China misses WTO’s deadline to open up film industry

Posted on March 25, 2011

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By: Aarti Jitender

Image Courtsey: Flickr

In line with expectations, China has missed the deadline set by the World Trade Organisation to lift restrictions on foreign film companies which includes a quota of 20 foreign films a year.

The WTO’s ruling had been in favour of the 2007 complaint filed by the United States and it was later agreed upon by China and the US that the deadline of 19th March i.e. 14months was reasonable for China to make changes.

In its latest status report submitted to the WTO on March 15, China says that although it was disappointed and had reservations about the ruling, it had made an effort to follow the recommendations of the Dispute Settlement Body. While it had made progress in many areas, there were still difficulties to overcome. “This dispute involves a number of Chinese administrative measures on cultural products and is embodied with more complexity and sensitivity than other disputes. In this regard, China hopes relevant WTO Members could understand the difficult and complicated situation China is facing during the process of implementation,” China’s status report states.

Hollywood has been eager to expand its presence and reach across China with the country’s box-office growing exponentially over the last few years.

Executive Vice President of the Motion Picture Association of America Greg Frazier said, in a statement, that while he was disappointed China had not complied with the WTO’s ruling in a timely fashion; they believe the Chinese authorities are working towards fulfilling their commitments.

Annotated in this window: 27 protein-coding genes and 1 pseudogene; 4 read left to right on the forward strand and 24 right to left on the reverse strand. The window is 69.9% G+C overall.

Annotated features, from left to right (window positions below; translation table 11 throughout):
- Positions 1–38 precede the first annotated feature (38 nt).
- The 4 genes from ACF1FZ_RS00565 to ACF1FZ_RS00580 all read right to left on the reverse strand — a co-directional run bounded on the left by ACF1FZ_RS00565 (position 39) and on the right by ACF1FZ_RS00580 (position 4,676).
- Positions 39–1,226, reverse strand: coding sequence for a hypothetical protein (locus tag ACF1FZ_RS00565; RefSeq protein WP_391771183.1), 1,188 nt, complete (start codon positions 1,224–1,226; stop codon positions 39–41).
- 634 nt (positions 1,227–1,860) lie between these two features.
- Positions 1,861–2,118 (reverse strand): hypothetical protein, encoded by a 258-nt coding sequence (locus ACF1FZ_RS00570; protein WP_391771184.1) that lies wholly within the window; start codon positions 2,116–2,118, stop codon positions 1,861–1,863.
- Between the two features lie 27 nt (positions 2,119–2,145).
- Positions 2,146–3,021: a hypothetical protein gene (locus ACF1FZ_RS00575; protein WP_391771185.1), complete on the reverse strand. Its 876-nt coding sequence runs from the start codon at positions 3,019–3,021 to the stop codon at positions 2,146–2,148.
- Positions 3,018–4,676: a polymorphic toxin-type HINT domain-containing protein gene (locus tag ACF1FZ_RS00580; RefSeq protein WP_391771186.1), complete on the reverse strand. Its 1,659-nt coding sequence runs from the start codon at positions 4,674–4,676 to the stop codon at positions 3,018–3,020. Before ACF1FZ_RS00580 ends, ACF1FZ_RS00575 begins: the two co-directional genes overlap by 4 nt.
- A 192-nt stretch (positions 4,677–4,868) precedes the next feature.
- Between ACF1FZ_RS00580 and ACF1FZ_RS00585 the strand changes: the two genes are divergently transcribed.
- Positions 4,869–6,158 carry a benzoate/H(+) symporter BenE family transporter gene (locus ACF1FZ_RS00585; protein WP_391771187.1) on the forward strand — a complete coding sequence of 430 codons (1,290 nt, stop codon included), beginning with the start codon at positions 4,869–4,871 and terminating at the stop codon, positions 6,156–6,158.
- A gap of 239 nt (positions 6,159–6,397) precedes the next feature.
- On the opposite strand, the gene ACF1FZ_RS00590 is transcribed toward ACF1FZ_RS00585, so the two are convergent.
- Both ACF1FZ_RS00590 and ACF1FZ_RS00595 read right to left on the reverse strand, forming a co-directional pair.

Some believe a move towards opening up China’s markets, will not only help them reach a wider audience but that it will also reduce piracy which has cost American companies billions in revenue.

Local Chinese filmmakers, however, are worried about the increase in competition. Even with only 20 foreign films being allowed to enter the Chinese market every year, they have still accounted for nearly half of the country’s box-office revenues. They also use Taiwan’s faltering film industry as an example. Since Taiwan dropped its film restrictions in 2001, its domestic film industry has become largely irrelevant with international movies accounting for more than 90% of box office revenues. Besides the economic hit they will experience they argue that it will also affect the country’s cultural and national film identity.

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Posted in: Film